Today, at the impeachment hearings, Prof. Jonathan Turley performed a great public and national service by eviscerating the Democratic theory of impeachment legally, logically and historically. I cannot wait to see if his decisive testimony is given half the prominence by the New York Times as the various headlines shouting about how an official would have done things differently if he or she were President. Unlike almost all of the testimony so far, Turley’s was based on facts and law, and addressed the issue at hand: is there any justification for impeachment proceedings?
It’s a wonderful and clear piece of scholarship that addresses several approaches to the matter that I had wanted to address, notably how the three previous impeachment efforts compare with this one.
Every citizen should read it all; of course, almost none will. The testimony is long, because it is thorough; I have edited it for ease of reading, eliminating footnotes. If you want to read the original document, it is here. Ethics Alarms is going to present this in several parts. Send that link to your smug impeachment-cheering friends, relatives and social media contacts. Tell them that unless they read it, you really don’t want to hear any more on the subject from them, because they want to remain ignorant.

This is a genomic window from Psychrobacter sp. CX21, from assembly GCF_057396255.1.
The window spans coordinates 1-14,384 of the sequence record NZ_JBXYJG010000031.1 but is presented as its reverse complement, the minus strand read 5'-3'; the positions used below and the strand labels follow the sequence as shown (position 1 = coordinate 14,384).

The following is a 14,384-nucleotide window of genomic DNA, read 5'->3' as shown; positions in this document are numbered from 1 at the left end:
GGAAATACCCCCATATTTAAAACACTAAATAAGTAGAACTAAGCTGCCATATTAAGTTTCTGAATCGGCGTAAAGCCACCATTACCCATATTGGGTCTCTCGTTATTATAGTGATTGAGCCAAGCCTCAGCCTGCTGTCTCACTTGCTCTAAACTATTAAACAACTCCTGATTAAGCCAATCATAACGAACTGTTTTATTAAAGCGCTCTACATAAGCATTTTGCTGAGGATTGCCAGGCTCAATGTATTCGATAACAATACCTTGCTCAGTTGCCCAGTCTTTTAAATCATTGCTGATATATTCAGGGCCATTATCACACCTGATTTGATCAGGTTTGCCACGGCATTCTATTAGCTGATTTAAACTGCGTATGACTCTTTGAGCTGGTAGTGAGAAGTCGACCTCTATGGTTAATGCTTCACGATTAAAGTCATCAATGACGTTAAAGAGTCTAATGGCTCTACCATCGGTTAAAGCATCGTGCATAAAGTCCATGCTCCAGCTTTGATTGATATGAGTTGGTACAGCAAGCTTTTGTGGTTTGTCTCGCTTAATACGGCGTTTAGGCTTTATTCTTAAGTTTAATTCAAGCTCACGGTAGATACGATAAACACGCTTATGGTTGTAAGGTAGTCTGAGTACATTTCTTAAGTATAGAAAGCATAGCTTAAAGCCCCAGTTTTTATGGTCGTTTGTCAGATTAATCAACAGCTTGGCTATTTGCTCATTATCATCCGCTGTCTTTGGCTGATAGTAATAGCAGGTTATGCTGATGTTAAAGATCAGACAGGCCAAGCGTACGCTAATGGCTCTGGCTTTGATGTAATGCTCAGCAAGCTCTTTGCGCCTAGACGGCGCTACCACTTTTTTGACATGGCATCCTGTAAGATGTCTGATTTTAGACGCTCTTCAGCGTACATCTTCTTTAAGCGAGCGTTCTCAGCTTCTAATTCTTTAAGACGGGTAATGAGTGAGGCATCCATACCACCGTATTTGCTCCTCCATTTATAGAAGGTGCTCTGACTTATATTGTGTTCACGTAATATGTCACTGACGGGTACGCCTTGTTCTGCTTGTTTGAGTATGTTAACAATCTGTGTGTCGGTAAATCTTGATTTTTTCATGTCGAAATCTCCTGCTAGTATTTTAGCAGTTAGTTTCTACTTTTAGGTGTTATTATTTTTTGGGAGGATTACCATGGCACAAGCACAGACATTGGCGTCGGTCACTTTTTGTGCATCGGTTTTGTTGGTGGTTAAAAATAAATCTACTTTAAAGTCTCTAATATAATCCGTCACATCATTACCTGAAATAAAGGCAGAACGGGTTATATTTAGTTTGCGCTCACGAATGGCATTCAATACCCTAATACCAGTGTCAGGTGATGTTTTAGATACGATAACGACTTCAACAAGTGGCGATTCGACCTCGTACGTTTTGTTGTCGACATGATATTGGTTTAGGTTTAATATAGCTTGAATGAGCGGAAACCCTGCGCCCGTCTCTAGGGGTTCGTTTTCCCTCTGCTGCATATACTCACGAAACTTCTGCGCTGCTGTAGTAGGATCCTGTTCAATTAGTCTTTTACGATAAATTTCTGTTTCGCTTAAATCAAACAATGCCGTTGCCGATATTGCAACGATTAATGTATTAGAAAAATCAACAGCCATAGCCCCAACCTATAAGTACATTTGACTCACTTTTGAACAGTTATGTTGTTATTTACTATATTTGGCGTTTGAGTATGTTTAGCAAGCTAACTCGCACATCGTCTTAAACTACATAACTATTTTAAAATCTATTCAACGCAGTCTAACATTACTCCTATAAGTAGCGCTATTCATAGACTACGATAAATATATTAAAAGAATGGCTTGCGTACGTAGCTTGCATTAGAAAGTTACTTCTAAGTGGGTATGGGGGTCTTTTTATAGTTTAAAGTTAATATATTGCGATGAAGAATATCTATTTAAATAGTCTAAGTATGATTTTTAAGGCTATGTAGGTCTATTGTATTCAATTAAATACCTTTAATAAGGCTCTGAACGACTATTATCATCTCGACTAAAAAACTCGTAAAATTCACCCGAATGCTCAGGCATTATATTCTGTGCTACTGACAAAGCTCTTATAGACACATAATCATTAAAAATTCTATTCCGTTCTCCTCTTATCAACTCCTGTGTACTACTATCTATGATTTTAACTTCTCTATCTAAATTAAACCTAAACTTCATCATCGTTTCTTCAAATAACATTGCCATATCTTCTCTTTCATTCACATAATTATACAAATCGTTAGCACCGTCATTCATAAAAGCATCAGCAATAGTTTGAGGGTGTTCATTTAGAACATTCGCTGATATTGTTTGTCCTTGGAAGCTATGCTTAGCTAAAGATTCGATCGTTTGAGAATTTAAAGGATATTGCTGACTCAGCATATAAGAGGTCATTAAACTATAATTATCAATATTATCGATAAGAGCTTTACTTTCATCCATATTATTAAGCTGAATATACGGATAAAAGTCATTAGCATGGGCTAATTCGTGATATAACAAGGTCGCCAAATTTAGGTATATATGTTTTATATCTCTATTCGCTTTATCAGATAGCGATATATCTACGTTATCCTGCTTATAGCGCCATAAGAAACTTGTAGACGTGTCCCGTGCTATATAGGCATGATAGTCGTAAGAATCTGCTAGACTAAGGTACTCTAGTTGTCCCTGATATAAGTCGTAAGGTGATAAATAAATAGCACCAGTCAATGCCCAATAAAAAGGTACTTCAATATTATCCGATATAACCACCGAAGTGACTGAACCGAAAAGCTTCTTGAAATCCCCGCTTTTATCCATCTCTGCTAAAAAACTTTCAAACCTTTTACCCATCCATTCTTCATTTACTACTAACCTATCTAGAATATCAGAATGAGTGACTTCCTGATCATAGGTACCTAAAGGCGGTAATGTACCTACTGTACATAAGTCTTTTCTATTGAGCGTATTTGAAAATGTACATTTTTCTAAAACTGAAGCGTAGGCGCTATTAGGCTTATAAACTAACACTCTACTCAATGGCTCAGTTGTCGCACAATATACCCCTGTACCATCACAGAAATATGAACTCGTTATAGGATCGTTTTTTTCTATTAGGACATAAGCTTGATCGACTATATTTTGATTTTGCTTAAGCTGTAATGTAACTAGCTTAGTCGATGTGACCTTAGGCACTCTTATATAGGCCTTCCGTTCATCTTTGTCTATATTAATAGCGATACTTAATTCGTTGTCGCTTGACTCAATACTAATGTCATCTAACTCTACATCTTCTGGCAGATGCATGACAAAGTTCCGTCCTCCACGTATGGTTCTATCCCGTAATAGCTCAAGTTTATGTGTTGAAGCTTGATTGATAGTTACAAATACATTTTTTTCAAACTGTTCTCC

I am proud—relieved?—to find that this serious and admirable scholar embraces many of the positions I have discussed here, though in far more detail and with considerably more authority.
Chairman Nadler, ranking member Collins, members of the Judiciary Committee, my name is Jonathan Turley, and I am a law professor at George Washington University where I hold the J.B. and Maurice C. Shapiro Chair of Public Interest Law. It is an honor to appear before you today to discuss one of the most solemn and important constitutional functions bestowed on this House by the Framers of our Constitution: the impeachment of the President of the United States.